In the movement now in progress in America to secure for the institutions and usages of the church the support of the State, Protestants are following in the steps of papists. Nay, more, they are opening the door for popery to regain in Protestant America the supremacy which she has lost in the Old World. And that which gives greater significance to this movement is the fact that the principal object contemplated is the enforcement of Sunday observance,—a custom which originated with Rome, and which she claims as the sign of her authority.

The spirit of the papacy,—the spirit of conformity to worldly customs, the veneration for human traditions above the commands of God,—is permeating the Protestant churches, and leading them on to do the same work of Sunday exaltation which the papacy has done before them. Would the reader understand the agencies to be employed in the soon-coming contest? He has but to trace the record of the means which Rome employed for the same object in ages past. Would he know how papists and Protestants united will deal with those who reject their dogmas? Let him see the spirit which Rome manifested toward the Sabbath and its defenders.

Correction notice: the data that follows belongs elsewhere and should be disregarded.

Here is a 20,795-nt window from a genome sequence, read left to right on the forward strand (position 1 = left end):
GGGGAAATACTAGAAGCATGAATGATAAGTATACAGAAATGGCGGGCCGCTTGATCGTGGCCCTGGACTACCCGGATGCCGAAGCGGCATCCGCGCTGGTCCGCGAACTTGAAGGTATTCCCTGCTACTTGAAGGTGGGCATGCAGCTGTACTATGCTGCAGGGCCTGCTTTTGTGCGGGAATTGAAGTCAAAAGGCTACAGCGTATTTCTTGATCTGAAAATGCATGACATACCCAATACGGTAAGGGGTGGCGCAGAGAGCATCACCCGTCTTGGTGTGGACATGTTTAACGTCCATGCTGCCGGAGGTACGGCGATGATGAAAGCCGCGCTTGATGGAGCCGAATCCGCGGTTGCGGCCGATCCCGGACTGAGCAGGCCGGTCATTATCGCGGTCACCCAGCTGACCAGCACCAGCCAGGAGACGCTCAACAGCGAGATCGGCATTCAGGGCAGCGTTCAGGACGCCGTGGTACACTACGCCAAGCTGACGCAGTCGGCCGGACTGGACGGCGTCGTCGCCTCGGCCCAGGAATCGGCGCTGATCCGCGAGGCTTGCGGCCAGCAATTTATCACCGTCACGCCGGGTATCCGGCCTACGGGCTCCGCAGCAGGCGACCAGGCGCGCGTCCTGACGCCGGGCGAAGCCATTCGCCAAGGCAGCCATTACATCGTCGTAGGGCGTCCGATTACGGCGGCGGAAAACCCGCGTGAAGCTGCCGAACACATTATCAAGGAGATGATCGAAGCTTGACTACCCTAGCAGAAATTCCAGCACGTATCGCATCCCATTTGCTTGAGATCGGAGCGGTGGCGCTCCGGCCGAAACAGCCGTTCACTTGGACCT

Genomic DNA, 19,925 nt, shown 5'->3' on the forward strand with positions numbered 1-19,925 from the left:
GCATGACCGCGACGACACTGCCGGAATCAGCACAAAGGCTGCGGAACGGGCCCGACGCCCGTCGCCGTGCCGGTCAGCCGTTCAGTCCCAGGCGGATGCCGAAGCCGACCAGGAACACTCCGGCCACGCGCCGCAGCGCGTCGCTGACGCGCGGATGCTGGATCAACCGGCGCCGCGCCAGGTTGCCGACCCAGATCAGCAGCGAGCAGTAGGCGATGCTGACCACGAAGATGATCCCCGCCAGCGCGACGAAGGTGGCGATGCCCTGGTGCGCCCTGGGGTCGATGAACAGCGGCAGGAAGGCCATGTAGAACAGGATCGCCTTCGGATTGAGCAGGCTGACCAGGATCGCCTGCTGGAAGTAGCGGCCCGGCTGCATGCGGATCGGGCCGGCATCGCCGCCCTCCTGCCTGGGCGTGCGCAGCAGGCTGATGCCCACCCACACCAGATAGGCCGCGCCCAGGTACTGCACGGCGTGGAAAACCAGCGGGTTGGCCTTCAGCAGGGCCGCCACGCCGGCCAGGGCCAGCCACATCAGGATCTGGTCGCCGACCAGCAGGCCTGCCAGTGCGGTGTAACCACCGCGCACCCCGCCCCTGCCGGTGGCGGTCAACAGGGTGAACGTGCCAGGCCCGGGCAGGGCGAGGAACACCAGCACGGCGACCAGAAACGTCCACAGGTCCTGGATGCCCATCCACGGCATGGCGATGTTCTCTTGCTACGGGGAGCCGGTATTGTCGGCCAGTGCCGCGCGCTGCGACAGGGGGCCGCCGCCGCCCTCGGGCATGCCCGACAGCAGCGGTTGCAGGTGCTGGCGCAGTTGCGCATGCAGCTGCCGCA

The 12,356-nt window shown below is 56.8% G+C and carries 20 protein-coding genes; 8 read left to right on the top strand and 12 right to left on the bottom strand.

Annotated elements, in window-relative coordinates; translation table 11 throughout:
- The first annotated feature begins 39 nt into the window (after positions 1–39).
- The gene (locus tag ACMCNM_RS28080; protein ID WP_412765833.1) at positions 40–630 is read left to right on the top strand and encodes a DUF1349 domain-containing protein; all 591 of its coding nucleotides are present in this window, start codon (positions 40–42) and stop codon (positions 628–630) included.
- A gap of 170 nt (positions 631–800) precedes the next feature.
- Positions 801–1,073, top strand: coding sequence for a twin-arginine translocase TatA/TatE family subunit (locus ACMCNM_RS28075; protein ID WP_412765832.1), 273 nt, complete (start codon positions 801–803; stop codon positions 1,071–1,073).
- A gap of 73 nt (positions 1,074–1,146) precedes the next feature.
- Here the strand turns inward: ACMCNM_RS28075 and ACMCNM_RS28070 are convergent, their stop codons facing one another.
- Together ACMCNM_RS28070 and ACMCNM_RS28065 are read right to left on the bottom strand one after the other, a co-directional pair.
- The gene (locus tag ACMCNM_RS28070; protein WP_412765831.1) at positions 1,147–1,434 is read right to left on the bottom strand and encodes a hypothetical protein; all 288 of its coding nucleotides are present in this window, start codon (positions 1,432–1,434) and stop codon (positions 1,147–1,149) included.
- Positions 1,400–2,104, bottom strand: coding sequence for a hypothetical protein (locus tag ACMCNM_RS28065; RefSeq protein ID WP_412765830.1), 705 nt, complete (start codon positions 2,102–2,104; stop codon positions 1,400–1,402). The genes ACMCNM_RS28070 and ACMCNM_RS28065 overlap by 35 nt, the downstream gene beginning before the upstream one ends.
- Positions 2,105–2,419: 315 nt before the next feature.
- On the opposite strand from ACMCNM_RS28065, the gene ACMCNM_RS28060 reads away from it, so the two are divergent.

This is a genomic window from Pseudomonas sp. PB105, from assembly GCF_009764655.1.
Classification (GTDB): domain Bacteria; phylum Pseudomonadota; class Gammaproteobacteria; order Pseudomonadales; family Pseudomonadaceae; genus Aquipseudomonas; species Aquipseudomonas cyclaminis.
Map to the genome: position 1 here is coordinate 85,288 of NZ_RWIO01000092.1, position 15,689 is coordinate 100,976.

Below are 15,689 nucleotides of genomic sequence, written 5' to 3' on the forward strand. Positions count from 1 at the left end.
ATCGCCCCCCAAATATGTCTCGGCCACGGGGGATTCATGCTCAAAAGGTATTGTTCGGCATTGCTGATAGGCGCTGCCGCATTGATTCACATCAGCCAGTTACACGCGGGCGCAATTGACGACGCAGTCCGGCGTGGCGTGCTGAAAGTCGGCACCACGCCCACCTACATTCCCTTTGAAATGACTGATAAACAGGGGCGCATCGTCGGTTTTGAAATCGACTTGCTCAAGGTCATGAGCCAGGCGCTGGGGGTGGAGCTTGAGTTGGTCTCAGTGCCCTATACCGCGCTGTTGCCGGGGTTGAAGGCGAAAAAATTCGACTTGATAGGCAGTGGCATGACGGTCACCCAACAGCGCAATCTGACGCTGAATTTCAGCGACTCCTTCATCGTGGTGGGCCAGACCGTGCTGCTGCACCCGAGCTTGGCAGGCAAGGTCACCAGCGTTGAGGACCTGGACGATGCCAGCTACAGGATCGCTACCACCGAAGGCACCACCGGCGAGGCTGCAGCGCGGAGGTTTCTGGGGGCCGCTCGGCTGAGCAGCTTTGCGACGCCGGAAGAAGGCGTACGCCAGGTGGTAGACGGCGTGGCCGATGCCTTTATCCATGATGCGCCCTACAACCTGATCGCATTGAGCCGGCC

The records of the past clearly reveal the enmity of Rome toward the true Sabbath, and the means which she employs to honor the institution of her creating. The word of God teaches that these scenes are to be repeated as papists and Protestants shall unite for the exaltation of the Sunday. For nearly forty years Sabbath reformers have presented this testimony to the world. In the events now taking place is seen a rapid advance toward the fulfillment of the prediction. There is the same claim of divine authority for Sunday-keeping, and the same lack of scriptural evidence, as in the days of papal supremacy. The assertion that God's judgments are visited upon men for their violation of the Sunday-Sabbath, will be repeated. Already it is beginning to be urged.

Marvelous in her shrewdness and cunning is the Romish Church. And the Christian world will learn what Romanism really is, when it is too late to escape the snare.